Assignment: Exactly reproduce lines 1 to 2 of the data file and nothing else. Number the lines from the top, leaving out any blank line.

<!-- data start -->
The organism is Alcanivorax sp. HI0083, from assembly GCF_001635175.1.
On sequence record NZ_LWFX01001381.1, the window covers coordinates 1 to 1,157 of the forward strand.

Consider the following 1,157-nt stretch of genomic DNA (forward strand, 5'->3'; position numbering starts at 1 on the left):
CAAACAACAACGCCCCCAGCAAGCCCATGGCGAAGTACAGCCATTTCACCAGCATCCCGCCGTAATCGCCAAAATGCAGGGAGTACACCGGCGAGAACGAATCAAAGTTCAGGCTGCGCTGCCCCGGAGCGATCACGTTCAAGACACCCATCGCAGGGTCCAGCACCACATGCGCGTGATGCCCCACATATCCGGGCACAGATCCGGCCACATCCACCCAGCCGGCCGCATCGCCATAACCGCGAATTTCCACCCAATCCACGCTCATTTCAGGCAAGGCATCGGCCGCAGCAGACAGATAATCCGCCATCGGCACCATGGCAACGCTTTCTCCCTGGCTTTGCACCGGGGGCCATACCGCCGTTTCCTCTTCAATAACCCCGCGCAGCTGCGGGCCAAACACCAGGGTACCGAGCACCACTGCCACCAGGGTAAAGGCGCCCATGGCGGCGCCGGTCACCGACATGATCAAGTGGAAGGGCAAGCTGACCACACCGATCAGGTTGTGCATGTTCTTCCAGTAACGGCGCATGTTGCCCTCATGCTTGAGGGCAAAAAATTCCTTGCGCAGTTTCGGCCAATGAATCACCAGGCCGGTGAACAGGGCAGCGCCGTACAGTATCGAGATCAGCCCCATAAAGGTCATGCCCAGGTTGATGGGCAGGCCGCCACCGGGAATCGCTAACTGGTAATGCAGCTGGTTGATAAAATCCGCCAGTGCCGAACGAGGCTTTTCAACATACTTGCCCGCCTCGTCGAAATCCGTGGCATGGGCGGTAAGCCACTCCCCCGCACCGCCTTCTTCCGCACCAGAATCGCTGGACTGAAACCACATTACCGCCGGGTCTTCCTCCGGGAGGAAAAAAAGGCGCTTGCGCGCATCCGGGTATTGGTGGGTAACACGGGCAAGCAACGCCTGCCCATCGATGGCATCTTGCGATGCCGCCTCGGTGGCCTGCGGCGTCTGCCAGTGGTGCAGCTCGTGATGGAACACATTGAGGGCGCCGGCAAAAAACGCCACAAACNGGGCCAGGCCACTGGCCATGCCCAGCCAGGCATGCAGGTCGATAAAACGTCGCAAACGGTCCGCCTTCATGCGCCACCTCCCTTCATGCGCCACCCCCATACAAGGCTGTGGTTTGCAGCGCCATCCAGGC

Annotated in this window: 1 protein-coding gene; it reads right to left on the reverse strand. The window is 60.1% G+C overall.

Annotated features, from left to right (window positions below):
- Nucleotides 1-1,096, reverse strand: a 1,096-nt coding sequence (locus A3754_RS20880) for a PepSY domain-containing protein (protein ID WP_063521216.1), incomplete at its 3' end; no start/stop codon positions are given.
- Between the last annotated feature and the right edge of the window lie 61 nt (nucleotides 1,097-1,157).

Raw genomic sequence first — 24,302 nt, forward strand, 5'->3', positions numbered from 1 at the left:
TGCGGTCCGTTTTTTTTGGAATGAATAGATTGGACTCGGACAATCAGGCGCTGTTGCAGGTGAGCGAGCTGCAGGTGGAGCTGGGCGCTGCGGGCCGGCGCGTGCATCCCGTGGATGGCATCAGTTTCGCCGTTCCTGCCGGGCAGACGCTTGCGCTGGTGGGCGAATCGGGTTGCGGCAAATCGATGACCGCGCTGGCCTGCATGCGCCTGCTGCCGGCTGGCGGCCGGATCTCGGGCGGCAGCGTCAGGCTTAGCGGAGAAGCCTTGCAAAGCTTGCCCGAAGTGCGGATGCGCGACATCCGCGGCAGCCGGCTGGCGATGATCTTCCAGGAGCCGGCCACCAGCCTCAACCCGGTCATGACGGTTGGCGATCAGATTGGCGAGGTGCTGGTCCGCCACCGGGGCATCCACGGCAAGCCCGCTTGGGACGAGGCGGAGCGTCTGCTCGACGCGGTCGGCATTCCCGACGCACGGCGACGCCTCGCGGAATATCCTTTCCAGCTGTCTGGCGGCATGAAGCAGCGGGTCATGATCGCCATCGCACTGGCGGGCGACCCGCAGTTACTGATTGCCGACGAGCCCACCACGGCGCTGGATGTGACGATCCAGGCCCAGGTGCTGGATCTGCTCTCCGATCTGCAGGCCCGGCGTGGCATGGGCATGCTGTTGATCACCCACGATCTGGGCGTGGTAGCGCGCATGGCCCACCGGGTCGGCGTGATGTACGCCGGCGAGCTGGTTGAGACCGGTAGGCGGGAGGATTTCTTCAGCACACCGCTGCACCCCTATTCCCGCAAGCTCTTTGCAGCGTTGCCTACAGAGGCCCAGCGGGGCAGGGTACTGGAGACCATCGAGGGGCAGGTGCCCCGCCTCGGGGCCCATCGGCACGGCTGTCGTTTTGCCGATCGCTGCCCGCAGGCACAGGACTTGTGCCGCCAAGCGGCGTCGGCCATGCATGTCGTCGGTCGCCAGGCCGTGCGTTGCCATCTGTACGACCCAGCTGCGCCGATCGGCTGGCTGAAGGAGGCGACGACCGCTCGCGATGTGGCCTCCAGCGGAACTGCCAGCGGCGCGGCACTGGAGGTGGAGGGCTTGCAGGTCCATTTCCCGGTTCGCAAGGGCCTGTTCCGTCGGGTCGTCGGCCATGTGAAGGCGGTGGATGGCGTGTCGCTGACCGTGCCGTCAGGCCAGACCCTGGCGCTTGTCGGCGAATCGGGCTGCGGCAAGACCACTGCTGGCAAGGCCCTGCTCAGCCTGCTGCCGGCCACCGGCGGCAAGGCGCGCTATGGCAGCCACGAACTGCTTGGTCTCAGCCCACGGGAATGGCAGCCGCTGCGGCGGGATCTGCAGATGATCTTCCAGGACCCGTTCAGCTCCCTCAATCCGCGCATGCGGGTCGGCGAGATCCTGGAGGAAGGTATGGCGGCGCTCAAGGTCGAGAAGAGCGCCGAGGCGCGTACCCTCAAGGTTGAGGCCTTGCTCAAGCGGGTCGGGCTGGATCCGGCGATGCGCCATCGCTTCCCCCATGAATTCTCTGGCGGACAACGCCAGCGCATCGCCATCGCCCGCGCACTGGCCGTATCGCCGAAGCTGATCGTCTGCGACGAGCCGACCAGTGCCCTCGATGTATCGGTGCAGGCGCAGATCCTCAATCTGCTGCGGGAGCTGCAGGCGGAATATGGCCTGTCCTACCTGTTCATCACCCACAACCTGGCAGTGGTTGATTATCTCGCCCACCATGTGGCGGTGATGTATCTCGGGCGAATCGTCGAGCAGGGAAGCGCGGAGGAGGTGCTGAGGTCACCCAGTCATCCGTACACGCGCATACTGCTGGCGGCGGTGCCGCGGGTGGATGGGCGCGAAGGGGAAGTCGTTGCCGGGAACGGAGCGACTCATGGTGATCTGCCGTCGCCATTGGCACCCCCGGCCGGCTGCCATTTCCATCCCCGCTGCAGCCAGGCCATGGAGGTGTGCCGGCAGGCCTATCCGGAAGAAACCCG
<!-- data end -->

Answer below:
The organism is Alcanivorax sp. HI0083, from assembly GCF_001635175.1.
On sequence record NZ_LWFX01001381.1, the window covers coordinates 1 to 1,157 of the forward strand.